The option -d specifies the device id of the accessory to identify. Can be obtained via discovery.

The option --log specifies the loglevel for the command. This is optional. Use DEBUG to get more output.

identify unpaired Homekit BLE Accessory

Usage:

python3 -m homekit.identify -m ${MACADDRESS} [--adapter ${ADAPTER}] [--log ${LOGLEVEL}]

The option -m specifies the Bluetooth LE mac id of the accessory to identify. Can be obtained via discovery_ble.

The option --log specifies the loglevel for the command. This is optional. Use DEBUG to get more output.

The option --adapter specifies which Bluetooth device to use. This is optional and hci0 is the default.

identify paired Homekit Accessory

Usage:

python3 -m homekit.identify -f ${PAIRINGDATAFILE} -a ${ALIAS} [--adapter ${ADAPTER}] [--log ${LOGLEVEL}]

The option -f specifies the file that contains the pairing data.

The option -a specifies the alias for the device.

The option --adapter specifies which Bluetooth device to use. This is optional and hci0 is the default and is only used if the paired device is using Bluetooth LE.

The option --log specifies the loglevel for the command. This is optional. Use DEBUG to get more output.

pair

This tool will perform a pairing to a new IP accessory.

Usage:

python3 -m homekit.pair -d ${DEVICEID} -p ${SETUPCODE} -f ${PAIRINGDATAFILE} -a ${ALIAS} [--log ${LOGLEVEL}]

The option -d specifies the device id of the accessory to pair. Can be obtained via discovery.

The option -p specifies the HomeKit Setup Code. Can be obtained from the accessory. This must look like XXX-XX-XXX (X is a single digit and the dashes are important).

The option -f specifies the file that contains the pairing data.

The option -a specifies the alias for the device.

The option --log specifies the loglevel for the command. This is optional. Use DEBUG to get more output.

The file with the pairing data will be required to send any additional commands to the accessory.

pair_ble

This tool will perform a pairing to a new Bluetooth LE accessory.

Usage:

python3 -m homekit.pair -m ${MACADDRESS} -p ${SETUPCODE} -f ${PAIRINGDATAFILE} -a ${ALIAS} [--adapter ${ADAPTER}] [--log ${LOGLEVEL}]

The option -m specifies the device id of the accessory to pair. Can be obtained via discovery.

The option -p specifies the HomeKit Setup Code. Can be obtained from the accessory.

The option -f specifies the file that contains the pairing data.

The option -a specifies the alias for the device.

The option --adapter specifies which Bluetooth device to use. This is optional and hci0 is the default and is only used if the paired device is using Bluetooth LE.

The option --log specifies the loglevel for the command. This is optional. Use DEBUG to get more output.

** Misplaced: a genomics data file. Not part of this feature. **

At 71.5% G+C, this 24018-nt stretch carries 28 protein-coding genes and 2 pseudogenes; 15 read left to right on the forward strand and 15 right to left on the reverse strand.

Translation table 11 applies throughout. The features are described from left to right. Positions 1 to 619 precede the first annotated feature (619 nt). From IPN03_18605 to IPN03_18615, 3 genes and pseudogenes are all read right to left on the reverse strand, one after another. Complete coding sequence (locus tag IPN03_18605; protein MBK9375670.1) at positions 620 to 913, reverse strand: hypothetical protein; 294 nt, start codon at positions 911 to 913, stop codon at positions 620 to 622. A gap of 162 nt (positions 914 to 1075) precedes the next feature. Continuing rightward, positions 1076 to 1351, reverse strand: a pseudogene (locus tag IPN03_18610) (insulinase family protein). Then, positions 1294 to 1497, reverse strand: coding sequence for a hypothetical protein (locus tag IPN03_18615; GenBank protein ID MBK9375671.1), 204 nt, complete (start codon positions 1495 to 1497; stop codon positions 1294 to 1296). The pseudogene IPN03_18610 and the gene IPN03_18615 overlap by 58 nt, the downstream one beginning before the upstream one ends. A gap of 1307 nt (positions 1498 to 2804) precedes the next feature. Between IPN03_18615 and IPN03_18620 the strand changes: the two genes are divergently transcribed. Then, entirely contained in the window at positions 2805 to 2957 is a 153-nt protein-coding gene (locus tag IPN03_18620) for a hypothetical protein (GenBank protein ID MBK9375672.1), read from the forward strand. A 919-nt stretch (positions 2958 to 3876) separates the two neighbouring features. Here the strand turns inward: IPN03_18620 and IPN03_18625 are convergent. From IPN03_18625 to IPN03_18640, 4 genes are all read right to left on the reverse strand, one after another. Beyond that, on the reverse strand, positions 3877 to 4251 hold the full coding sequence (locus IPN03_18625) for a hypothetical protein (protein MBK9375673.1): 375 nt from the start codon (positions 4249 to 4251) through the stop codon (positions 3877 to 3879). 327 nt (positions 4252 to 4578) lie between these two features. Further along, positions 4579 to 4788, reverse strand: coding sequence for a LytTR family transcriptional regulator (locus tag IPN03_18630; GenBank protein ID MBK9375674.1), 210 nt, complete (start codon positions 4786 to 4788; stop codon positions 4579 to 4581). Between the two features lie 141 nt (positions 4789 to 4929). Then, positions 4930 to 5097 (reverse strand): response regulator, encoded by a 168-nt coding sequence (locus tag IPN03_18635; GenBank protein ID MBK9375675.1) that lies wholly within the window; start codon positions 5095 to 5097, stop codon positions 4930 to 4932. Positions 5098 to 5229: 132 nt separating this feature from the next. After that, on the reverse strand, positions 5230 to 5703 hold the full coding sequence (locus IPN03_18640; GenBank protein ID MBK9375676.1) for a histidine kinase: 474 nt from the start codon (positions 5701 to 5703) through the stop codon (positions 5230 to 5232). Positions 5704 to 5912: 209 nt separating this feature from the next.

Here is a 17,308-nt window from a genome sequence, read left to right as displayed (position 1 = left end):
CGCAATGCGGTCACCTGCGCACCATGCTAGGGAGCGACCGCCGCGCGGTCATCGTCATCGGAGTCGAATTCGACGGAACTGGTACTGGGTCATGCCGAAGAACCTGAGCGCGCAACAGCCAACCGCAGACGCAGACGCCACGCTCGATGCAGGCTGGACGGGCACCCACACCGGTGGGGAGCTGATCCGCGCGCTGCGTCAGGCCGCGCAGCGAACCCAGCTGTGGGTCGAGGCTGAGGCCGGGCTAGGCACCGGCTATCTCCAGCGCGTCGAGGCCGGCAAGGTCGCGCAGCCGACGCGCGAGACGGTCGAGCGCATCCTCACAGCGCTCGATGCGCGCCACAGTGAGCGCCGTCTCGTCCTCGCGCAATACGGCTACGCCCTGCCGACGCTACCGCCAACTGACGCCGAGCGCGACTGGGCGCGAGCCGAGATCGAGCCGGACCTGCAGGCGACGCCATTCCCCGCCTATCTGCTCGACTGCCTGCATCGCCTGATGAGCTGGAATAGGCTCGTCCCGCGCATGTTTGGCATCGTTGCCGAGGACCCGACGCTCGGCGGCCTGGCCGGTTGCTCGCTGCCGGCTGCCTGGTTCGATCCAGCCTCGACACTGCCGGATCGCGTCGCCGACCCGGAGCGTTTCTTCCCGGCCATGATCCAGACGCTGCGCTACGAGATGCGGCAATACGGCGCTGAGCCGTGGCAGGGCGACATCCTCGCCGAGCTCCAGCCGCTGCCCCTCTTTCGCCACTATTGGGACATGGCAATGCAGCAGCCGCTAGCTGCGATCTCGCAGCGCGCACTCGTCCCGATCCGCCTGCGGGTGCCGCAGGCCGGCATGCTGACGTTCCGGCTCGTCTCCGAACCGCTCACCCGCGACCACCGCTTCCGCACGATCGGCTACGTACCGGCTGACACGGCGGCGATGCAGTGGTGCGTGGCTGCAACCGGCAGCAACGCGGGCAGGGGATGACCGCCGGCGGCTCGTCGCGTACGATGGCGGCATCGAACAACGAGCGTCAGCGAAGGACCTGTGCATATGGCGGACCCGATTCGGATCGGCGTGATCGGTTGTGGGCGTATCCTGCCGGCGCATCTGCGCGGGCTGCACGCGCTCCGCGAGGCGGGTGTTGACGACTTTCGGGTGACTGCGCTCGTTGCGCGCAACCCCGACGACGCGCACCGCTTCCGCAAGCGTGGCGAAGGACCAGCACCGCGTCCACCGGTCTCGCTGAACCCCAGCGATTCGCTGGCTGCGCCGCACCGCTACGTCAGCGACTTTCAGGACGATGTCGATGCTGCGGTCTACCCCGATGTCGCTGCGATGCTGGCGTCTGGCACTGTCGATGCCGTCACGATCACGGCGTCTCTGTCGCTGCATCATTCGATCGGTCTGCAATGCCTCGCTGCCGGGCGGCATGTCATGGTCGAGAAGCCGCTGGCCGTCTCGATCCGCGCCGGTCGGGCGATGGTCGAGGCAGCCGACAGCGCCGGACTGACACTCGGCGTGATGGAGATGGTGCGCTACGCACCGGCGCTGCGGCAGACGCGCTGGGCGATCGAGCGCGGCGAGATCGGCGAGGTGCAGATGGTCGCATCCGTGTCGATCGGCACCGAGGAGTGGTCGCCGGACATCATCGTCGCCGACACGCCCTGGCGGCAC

The file with the pairing data will be required to send any additional commands to the accessory.

list_pairings

This tool will perform a query to list all pairings of an accessory.

Usage:

python3 -m homekit.list_pairings -f ${PAIRINGDATAFILE} -a ${ALIAS} [--adapter ${ADAPTER}] [--log ${LOGLEVEL}]

The option -f specifies the file that contains the pairing data.

The option -a specifies the alias for the device.

The option --adapter specifies which Bluetooth device to use. This is optional and hci0 is the default and is only used if the paired device is using Bluetooth LE.

The option --log specifies the loglevel for the command. This is optional. Use DEBUG to get more output.

This will print information for each controller that is paired with the accessory:

Pairing Id: 3d65d692-90bb-41c2-9bd0-2cb7a3a5dd18
        Public Key: 0xed93c78f80e7bc8bce4fb548f1a6681284f952d37ffcb439d21f7a96c87defaf
        Permissions: 1 (admin user)

The information contains the pairing id, the public key of the device and permissions of the controller.

unpair

This tool will remove a pairing from an accessory.

Usage:

python -m homekit.unpair -f ${PAIRINGDATAFILE} -a ${ALIAS} [--adapter ${ADAPTER}] [--log ${LOGLEVEL}]

The option -f specifies the file that contains the pairing data.

The option -a specifies the alias for the device.

The option --adapter specifies which Bluetooth device to use. This is optional and hci0 is the default and is only used if the paired device is using Bluetooth LE.

The option --log specifies the loglevel for the command. This is optional. Use DEBUG to get more output.

get_accessories

This tool will read the accessory attribute database.

Usage:

python3 -m homekit.get_accessories -f ${PAIRINGDATAFILE} -a ${ALIAS} [-o {json,compact}] [--adapter ${ADAPTER}] [--log ${LOGLEVEL}]

The option -f specifies the file that contains the pairing data.

The option -a specifies the alias for the device.

The option -o specifies the format of the output: